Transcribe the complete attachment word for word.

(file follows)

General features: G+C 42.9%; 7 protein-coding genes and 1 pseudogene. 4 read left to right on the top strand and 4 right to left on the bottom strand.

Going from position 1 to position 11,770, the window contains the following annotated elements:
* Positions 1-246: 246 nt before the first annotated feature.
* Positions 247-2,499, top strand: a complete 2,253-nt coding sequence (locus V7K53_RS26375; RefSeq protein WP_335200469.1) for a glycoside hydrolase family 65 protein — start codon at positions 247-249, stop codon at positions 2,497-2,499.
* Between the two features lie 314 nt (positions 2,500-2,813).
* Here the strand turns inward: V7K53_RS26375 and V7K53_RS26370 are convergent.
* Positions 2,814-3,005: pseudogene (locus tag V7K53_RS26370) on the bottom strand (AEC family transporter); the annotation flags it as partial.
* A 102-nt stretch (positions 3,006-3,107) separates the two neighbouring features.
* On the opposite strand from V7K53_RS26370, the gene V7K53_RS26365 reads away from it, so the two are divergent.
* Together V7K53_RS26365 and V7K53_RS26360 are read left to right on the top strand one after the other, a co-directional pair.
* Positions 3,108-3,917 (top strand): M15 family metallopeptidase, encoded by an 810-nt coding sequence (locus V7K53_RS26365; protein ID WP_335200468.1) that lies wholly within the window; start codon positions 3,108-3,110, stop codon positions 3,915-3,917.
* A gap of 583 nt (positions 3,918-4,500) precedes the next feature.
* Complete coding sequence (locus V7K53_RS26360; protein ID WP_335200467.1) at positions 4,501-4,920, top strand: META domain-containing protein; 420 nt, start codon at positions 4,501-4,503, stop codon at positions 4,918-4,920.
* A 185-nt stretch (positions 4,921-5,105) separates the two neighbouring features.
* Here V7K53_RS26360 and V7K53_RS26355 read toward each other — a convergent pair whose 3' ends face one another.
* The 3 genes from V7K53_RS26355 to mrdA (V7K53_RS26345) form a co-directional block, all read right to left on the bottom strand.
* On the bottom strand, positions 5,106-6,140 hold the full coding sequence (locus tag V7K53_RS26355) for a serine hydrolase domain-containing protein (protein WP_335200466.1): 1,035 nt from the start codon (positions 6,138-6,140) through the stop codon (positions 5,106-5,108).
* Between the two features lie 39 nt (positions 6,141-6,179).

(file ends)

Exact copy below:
General features: G+C 42.9%; 7 protein-coding genes and 1 pseudogene. 4 read left to right on the top strand and 4 right to left on the bottom strand.

Going from position 1 to position 11,770, the window contains the following annotated elements:
* Positions 1-246: 246 nt before the first annotated feature.
* Positions 247-2,499, top strand: a complete 2,253-nt coding sequence (locus V7K53_RS26375; RefSeq protein WP_335200469.1) for a glycoside hydrolase family 65 protein — start codon at positions 247-249, stop codon at positions 2,497-2,499.
* Between the two features lie 314 nt (positions 2,500-2,813).
* Here the strand turns inward: V7K53_RS26375 and V7K53_RS26370 are convergent.
* Positions 2,814-3,005: pseudogene (locus tag V7K53_RS26370) on the bottom strand (AEC family transporter); the annotation flags it as partial.
* A 102-nt stretch (positions 3,006-3,107) separates the two neighbouring features.
* On the opposite strand from V7K53_RS26370, the gene V7K53_RS26365 reads away from it, so the two are divergent.
* Together V7K53_RS26365 and V7K53_RS26360 are read left to right on the top strand one after the other, a co-directional pair.
* Positions 3,108-3,917 (top strand): M15 family metallopeptidase, encoded by an 810-nt coding sequence (locus V7K53_RS26365; protein ID WP_335200468.1) that lies wholly within the window; start codon positions 3,108-3,110, stop codon positions 3,915-3,917.
* A gap of 583 nt (positions 3,918-4,500) precedes the next feature.
* Complete coding sequence (locus V7K53_RS26360; protein ID WP_335200467.1) at positions 4,501-4,920, top strand: META domain-containing protein; 420 nt, start codon at positions 4,501-4,503, stop codon at positions 4,918-4,920.
* A 185-nt stretch (positions 4,921-5,105) separates the two neighbouring features.
* Here V7K53_RS26360 and V7K53_RS26355 read toward each other — a convergent pair whose 3' ends face one another.
* The 3 genes from V7K53_RS26355 to mrdA (V7K53_RS26345) form a co-directional block, all read right to left on the bottom strand.
* On the bottom strand, positions 5,106-6,140 hold the full coding sequence (locus tag V7K53_RS26355) for a serine hydrolase domain-containing protein (protein WP_335200466.1): 1,035 nt from the start codon (positions 6,138-6,140) through the stop codon (positions 5,106-5,108).
* Between the two features lie 39 nt (positions 6,141-6,179).